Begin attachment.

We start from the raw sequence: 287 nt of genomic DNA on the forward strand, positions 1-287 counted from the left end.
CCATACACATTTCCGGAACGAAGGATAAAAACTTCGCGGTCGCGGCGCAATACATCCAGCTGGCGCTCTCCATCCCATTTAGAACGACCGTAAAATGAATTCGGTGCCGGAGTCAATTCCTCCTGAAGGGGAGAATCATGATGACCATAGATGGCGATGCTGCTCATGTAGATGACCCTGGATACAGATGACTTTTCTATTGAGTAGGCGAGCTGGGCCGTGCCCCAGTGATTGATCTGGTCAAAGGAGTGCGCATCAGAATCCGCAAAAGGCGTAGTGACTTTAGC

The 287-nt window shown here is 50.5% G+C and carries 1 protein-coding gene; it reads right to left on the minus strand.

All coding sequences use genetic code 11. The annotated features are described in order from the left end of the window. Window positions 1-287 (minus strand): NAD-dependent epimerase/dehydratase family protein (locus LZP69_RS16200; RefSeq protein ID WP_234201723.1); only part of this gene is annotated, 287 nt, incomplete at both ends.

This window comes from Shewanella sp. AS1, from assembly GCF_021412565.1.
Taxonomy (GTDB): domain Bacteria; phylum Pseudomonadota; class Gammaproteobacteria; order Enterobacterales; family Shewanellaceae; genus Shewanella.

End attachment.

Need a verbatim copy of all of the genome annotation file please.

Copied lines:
We start from the raw sequence: 287 nt of genomic DNA on the forward strand, positions 1-287 counted from the left end.
CCATACACATTTCCGGAACGAAGGATAAAAACTTCGCGGTCGCGGCGCAATACATCCAGCTGGCGCTCTCCATCCCATTTAGAACGACCGTAAAATGAATTCGGTGCCGGAGTCAATTCCTCCTGAAGGGGAGAATCATGATGACCATAGATGGCGATGCTGCTCATGTAGATGACCCTGGATACAGATGACTTTTCTATTGAGTAGGCGAGCTGGGCCGTGCCCCAGTGATTGATCTGGTCAAAGGAGTGCGCATCAGAATCCGCAAAAGGCGTAGTGACTTTAGC

The 287-nt window shown here is 50.5% G+C and carries 1 protein-coding gene; it reads right to left on the minus strand.

All coding sequences use genetic code 11. The annotated features are described in order from the left end of the window. Window positions 1-287 (minus strand): NAD-dependent epimerase/dehydratase family protein (locus LZP69_RS16200; RefSeq protein ID WP_234201723.1); only part of this gene is annotated, 287 nt, incomplete at both ends.

This window comes from Shewanella sp. AS1, from assembly GCF_021412565.1.
Taxonomy (GTDB): domain Bacteria; phylum Pseudomonadota; class Gammaproteobacteria; order Enterobacterales; family Shewanellaceae; genus Shewanella.